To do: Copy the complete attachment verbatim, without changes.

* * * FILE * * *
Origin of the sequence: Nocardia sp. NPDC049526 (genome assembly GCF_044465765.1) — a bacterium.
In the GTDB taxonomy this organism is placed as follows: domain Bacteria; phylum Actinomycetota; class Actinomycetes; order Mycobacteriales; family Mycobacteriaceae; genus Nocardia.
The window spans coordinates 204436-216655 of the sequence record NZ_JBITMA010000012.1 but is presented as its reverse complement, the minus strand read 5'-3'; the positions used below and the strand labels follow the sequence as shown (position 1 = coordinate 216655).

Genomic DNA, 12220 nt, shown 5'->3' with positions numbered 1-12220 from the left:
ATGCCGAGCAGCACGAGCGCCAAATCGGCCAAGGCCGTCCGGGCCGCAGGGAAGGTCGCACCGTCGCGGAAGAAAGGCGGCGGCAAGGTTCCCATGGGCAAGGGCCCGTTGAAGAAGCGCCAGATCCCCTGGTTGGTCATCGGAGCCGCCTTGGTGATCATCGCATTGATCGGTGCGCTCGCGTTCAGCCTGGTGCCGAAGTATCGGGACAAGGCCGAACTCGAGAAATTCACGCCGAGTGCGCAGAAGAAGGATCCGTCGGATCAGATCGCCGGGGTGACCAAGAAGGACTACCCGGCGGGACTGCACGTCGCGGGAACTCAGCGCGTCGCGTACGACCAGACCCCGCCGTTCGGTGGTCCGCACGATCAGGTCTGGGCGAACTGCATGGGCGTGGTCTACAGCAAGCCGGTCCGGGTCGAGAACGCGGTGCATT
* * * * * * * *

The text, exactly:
Origin of the sequence: Nocardia sp. NPDC049526 (genome assembly GCF_044465765.1) — a bacterium.
In the GTDB taxonomy this organism is placed as follows: domain Bacteria; phylum Actinomycetota; class Actinomycetes; order Mycobacteriales; family Mycobacteriaceae; genus Nocardia.
The window spans coordinates 204436-216655 of the sequence record NZ_JBITMA010000012.1 but is presented as its reverse complement, the minus strand read 5'-3'; the positions used below and the strand labels follow the sequence as shown (position 1 = coordinate 216655).

Genomic DNA, 12220 nt, shown 5'->3' with positions numbered 1-12220 from the left:
ATGCCGAGCAGCACGAGCGCCAAATCGGCCAAGGCCGTCCGGGCCGCAGGGAAGGTCGCACCGTCGCGGAAGAAAGGCGGCGGCAAGGTTCCCATGGGCAAGGGCCCGTTGAAGAAGCGCCAGATCCCCTGGTTGGTCATCGGAGCCGCCTTGGTGATCATCGCATTGATCGGTGCGCTCGCGTTCAGCCTGGTGCCGAAGTATCGGGACAAGGCCGAACTCGAGAAATTCACGCCGAGTGCGCAGAAGAAGGATCCGTCGGATCAGATCGCCGGGGTGACCAAGAAGGACTACCCGGCGGGACTGCACGTCGCGGGAACTCAGCGCGTCGCGTACGACCAGACCCCGCCGTTCGGTGGTCCGCACGATCAGGTCTGGGCGAACTGCATGGGCGTGGTCTACAGCAAGCCGGTCCGGGTCGAGAACGCGGTGCATT